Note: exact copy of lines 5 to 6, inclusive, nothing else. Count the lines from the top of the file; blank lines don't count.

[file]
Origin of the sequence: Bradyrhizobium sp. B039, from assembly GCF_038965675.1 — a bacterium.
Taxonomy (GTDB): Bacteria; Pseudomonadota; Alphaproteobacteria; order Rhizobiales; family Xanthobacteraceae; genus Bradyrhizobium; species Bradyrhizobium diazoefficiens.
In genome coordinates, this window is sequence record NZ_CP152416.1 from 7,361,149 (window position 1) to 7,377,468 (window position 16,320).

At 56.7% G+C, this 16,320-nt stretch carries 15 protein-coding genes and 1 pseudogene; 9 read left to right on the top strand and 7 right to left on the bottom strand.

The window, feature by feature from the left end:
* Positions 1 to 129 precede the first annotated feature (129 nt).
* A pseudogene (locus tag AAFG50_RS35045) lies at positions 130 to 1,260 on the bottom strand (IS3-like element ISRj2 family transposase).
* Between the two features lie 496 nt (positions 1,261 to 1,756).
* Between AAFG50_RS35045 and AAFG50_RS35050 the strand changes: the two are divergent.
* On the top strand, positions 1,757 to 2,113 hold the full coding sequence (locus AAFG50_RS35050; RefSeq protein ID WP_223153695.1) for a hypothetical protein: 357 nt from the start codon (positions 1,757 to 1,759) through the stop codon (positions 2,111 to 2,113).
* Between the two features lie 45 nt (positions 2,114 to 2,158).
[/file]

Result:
The window, feature by feature from the left end:
* Positions 1 to 129 precede the first annotated feature (129 nt).